Seve – film review
Seve the movie

Some sportsmen and women are born great, some achieve greatness and some have greatness thrust upon them.

Spanish golfer Severiano Ballesteros became one of his sport’s greats after years of tireless practice in the village of Pedrena in northern Spain.

While other children studied hard, young Seve spent countless hours on the beach close to his home, practicing chips and puts with a home-made club, fashioned out of the head of a broken 3-iron strapped to a stick.

He perfected his ferocious drive by swinging balls into a discarded fishing net, which he hung in one of his father’s barns.

Armed with raw talent, 19-year-old Seve burst onto the international scene in 1976 when he finished in joint second place with Jack Nicklaus at The Open Championship.

With his good looks, easy-going charm and relentless attacking play, the “matador of the links” gained an ardent following and he won his first Open Championship three years later to rousing cheers from the crowds at Royal Lytham & St Annes Golf Club.

For the next two decades, Ballesteros amassed a heaving mantelpiece of trophies including a record 50 European Tour titles.

He was also instrumental in establishing Europe as a dominant force in the Ryder Cup, partnering Jose Maria Olazabal to glory on countless occasions.

Documentary filmmaker John-Paul Davidson pays tribute to this remarkable sporting statesman, who died of brain cancer in 2011, with a film that intercuts archive footage with dramatisations of Ballesteros’ formative years in sun-drenched Pedrena.

In these segments, we witness Severiano (Jose Luis Gutierrez) pining for a chance to caddy at the local golf club like three older brothers – Baldomero Jr (Alvar Gordejuela), Manuel (Adrian Salzedo) and Vicente (Quim Avila Conde).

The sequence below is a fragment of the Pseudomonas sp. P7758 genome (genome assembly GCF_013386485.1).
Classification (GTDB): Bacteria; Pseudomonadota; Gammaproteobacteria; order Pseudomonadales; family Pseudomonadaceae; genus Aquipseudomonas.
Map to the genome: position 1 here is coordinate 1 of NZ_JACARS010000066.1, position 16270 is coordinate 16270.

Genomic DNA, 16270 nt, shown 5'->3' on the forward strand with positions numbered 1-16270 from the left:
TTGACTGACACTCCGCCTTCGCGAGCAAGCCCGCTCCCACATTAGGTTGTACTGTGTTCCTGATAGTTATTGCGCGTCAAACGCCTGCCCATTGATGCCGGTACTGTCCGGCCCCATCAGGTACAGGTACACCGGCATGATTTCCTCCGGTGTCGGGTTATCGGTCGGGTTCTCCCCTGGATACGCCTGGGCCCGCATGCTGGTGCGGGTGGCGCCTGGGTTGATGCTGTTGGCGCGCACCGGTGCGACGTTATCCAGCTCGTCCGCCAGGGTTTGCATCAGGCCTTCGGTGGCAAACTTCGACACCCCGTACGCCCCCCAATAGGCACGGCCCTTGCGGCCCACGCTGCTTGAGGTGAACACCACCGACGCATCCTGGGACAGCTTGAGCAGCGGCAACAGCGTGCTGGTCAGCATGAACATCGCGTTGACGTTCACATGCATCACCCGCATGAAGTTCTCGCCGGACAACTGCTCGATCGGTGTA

Academically, Seve falls short of the expectations of his proud father Baldomero (Jose Navar) and mother Carmen (Maria Molins).

However, with a makeshift club in his hands, he is a dazzling prospect and catches the eye of golf club members including Dr Santiago (Manuel Menarguez).

Seve is a beautifully crafted valentine to a man who rose from humble origins as the son of a farmer to become a master of his craft.

Director Davidson is unabashed in his affection for his subject and there are some intensely moving sequences like footage from his acceptance of a second Lifetime Achievement Award at the BBC Sports Personality Awards in 2009.

Off camera, Seve breaks down and compatriot and former Ryder Cup team-mate Olazabal tenderly whispers how much he deserves the adulation.

Dramatic recreations of Ballesteros’ bucolic childhood are tightly interwoven with real-life footage and Tom Hodgson’s script deftly navigates a fractured chronology to give a palpable sense of how an entire community rallied round their boy and shepherded him down the fairways to global stardom.

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